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Supreme Court clears way for same-sex marriage in California

The Supreme Court cleared the way Wednesday for same-sex marriages in California, declining to rule on the state’s Proposition 8, which defined marriage as between one man and one woman.

The court ruled 5 to 4 that those who appealed a decision throwing out the constitutional amendment did not have legal standing to proceed. Thus, the Supreme Court did not rule on the merits of the case.

Only California officials may challenge a federal judge’s decision that Proposition 8 was unconstitutional, Chief Justice John G. Roberts Jr. wrote, and they decided against it. The challenge at the Supreme Court was brought by those who favored Proposition 8.

“We have never before upheld the standing of a private party to defend the constitutionality of a state statute when state officials have chosen not to,” Roberts wrote. “We decline to do so here.”

The four dissenters were justices who would probably disagree on the merits of the case but thought the court should hear them.

Liberal Justice Sonia Sotomayor and conservative Justices Clarence Thomas and Samuel A. Alito Jr. joined Justice Anthony M. Kennedy in objecting. They said the initiative process is worthless if state officials can simply refuse to enforce what the people have voted for.

In an earlier ruling on Wednesday morning, the court struck down as unconstitutional a key element of the 1996 Defense of Marriage Act, which denies federal benefits to same-sex couples who are legally married in the states where they reside.

Just hours after the ruling in the Proposition 8 case, California Gov. Jerry Brown announced via Twitter that his state will soon begin issuing marriage licenses to gay couples.

Gay rights advocates had mounted an expensive and groundbreaking legal challenge to a decision by California voters in 2008 to amend the state constitution to prohibit same-sex marriage. The move followed a decision by the state Supreme Court that same-sex unions must be allowed.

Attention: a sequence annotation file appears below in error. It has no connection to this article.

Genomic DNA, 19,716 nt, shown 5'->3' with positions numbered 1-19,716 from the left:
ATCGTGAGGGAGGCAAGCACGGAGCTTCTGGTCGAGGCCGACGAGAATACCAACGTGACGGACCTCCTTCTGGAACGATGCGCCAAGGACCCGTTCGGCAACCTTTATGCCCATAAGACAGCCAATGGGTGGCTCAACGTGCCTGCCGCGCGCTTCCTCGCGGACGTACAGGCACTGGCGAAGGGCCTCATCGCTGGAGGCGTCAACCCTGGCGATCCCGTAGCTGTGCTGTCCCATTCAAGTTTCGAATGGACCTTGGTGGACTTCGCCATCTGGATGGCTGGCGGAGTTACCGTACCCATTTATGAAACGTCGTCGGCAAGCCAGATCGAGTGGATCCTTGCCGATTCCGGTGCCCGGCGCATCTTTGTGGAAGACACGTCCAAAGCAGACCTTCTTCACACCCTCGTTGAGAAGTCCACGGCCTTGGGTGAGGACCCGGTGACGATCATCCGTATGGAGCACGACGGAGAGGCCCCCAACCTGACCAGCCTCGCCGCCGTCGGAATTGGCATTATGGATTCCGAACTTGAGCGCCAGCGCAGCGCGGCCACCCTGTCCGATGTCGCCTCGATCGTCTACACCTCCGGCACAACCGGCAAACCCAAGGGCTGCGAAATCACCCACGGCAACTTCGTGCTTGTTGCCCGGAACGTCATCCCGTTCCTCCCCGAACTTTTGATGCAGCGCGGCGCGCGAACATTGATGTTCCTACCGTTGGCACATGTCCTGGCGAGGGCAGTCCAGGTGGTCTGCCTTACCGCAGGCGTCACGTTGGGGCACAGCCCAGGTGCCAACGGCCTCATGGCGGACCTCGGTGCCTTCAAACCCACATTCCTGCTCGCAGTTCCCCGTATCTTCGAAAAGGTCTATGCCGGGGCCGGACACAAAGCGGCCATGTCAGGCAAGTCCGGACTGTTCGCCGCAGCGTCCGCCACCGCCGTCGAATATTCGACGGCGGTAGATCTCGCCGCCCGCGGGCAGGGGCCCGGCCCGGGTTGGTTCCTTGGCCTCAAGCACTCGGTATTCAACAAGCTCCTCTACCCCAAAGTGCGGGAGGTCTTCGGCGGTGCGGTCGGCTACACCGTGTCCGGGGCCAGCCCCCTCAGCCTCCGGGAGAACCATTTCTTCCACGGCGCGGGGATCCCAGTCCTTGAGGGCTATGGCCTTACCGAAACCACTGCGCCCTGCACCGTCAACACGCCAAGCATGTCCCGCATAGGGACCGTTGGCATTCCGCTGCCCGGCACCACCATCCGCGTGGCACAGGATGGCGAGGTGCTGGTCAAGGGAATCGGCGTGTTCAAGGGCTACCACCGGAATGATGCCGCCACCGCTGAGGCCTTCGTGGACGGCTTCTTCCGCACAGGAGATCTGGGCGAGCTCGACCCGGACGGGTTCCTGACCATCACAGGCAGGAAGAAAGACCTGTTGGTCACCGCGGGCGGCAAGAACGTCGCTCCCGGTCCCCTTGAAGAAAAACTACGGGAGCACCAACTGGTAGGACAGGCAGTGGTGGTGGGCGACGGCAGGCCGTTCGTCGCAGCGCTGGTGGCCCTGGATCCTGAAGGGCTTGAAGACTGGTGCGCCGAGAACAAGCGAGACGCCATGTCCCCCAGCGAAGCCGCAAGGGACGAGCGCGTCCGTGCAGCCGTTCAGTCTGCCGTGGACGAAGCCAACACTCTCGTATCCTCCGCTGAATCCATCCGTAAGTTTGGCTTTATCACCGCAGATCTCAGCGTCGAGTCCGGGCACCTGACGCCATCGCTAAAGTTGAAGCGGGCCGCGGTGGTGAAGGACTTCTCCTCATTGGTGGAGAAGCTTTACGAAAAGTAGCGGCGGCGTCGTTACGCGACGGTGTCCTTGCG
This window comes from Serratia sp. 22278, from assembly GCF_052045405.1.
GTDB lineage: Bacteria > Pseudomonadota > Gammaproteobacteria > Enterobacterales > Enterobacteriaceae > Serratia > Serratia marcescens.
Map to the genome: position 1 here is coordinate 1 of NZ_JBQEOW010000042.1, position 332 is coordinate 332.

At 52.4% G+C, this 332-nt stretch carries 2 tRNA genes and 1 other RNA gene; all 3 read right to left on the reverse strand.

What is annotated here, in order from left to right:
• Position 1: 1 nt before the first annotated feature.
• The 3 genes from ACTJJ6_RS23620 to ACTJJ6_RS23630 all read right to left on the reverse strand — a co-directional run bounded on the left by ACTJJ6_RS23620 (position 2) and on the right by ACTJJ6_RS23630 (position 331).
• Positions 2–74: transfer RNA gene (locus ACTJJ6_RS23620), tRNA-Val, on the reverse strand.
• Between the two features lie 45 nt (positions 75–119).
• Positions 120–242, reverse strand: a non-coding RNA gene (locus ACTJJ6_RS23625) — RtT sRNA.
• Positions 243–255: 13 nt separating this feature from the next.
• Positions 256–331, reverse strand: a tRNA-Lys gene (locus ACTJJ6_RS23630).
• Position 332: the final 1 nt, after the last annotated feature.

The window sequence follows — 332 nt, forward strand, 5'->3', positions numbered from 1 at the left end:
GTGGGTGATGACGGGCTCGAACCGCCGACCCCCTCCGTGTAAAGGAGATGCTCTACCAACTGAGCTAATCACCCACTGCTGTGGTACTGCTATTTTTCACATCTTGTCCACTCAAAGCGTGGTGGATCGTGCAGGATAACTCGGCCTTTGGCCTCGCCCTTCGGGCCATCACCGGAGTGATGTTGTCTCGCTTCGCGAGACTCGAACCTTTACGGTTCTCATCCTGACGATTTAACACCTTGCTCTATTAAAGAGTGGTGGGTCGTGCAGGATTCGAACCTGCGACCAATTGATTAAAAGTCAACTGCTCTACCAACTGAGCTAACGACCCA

Proposition 8 was passed by California voters in 2008 after the state’s top court ruled 5 to 4 that such unions must be allowed. About 18,000 couples were married after the decision and before Proposition 8 was approved, and those marriages remain valid.

Challengers have been successful. U.S. District Judge Vaughn Walker ruled broadly that the initiative was unconstitutional. A decision from the U.S. Court of Appeals for the 9th Circuit was more narrow, also overturning Proposition 8 but in a way that limited the impact to California.

The U.S. Supreme Court’s action threw out that 9th Circuit decision, saying the appeal was not properly before it, and allowed Walker’s ruling to stand.

When the lawsuit that led to Walker’s ruling was filed four years ago, only three states allowed same-sex marriage.

Now, 12 states and the District of Columbia sanction same-sex marriages, and most polls show that a majority of Americans support the unions. Those younger than 30 overwhelmingly favor it.

It is also difficult now to remember how controversial it was when Theodore Olson and David Boies, adversaries at the Supreme Court in Bush v. Gore, teamed up to challenge the California constitutional amendment.

Even staunch supporters of same-sex marriage thought bringing to the Supreme Court a lawsuit that argued for a constitutional right to marriage for gays could bring a setback that could take years to overcome.

But many now argue that the national debate over same-sex marriage contributed to some of the movement’s greatest successes. Although the idea is deeply unpopular in parts of the country, especially the South, voters for the first time endorsed same-sex marriage at the ballot box in three states, including Maryland.

Robert Barnes has been a Washington Post reporter and editor since 1987. He has covered the Supreme Court since November 2006.

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